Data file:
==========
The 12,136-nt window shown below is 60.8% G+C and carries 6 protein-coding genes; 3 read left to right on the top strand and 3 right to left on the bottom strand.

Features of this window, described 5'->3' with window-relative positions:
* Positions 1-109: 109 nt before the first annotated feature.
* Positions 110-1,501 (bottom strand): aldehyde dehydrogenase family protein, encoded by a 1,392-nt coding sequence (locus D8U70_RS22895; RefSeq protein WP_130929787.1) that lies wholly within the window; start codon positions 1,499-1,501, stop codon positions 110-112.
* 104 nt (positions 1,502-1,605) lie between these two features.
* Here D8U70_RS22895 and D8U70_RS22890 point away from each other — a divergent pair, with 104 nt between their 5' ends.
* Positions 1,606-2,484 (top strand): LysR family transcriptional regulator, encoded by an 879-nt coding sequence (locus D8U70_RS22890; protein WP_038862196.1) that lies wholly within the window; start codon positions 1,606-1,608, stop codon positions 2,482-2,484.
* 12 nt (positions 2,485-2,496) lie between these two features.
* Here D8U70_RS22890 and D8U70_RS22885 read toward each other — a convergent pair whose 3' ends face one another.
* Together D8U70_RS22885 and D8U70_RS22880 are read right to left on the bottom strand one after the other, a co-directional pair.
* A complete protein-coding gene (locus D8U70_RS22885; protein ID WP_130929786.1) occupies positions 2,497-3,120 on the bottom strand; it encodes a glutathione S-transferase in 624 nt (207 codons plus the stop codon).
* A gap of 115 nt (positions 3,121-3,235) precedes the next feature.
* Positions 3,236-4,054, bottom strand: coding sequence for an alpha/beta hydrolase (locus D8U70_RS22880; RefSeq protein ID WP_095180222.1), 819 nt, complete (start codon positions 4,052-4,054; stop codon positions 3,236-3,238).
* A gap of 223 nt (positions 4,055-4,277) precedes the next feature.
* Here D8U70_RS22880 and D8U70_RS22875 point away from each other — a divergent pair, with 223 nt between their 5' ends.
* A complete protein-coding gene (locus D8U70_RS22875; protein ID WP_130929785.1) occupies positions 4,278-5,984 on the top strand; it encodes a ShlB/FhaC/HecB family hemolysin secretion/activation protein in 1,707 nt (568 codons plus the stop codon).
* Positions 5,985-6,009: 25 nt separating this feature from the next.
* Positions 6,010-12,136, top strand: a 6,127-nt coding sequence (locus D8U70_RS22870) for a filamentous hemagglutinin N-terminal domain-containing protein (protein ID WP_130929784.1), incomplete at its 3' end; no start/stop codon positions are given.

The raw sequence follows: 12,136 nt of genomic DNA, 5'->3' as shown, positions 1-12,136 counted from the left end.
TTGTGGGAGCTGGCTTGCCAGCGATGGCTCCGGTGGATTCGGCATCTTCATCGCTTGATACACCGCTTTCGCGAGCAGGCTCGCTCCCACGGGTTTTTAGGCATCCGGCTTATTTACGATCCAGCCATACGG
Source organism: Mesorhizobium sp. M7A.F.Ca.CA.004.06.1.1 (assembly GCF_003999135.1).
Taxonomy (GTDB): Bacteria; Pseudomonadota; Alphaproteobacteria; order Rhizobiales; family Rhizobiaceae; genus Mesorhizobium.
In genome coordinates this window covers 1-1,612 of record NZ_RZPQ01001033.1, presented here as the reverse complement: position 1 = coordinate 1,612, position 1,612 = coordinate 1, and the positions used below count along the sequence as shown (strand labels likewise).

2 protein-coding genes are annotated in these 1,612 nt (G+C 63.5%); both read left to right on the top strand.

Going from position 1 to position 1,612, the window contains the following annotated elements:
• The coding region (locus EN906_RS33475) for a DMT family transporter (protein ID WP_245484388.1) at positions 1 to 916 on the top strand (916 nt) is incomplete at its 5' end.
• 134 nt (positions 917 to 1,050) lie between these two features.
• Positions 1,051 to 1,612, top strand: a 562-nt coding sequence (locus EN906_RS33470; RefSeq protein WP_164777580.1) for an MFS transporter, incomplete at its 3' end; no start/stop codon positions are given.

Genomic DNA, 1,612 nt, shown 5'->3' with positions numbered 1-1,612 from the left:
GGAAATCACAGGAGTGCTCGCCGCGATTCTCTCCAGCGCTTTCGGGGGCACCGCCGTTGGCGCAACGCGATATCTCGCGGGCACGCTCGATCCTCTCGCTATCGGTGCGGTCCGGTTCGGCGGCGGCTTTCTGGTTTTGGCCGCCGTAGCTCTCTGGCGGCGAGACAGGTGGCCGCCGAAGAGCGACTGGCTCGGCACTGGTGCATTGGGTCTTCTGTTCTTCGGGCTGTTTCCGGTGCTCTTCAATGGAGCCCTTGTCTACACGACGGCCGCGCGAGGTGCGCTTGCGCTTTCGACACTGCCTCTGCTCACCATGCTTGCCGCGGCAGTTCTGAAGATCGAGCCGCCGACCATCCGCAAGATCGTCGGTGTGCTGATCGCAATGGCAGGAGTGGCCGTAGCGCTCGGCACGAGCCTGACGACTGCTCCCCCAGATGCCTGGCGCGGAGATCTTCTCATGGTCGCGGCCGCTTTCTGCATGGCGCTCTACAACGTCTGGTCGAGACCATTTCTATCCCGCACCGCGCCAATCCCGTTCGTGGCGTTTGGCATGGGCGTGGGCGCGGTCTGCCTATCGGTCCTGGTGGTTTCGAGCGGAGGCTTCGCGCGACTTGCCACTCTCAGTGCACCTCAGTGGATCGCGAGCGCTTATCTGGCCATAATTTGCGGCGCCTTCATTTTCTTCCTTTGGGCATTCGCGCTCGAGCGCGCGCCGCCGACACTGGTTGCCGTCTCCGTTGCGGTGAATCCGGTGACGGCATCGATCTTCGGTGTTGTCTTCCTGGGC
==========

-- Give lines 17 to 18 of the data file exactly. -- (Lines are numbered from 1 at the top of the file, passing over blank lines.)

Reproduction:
* Positions 5,985-6,009: 25 nt separating this feature from the next.
* Positions 6,010-12,136, top strand: a 6,127-nt coding sequence (locus D8U70_RS22870) for a filamentous hemagglutinin N-terminal domain-containing protein (protein ID WP_130929784.1), incomplete at its 3' end; no start/stop codon positions are given.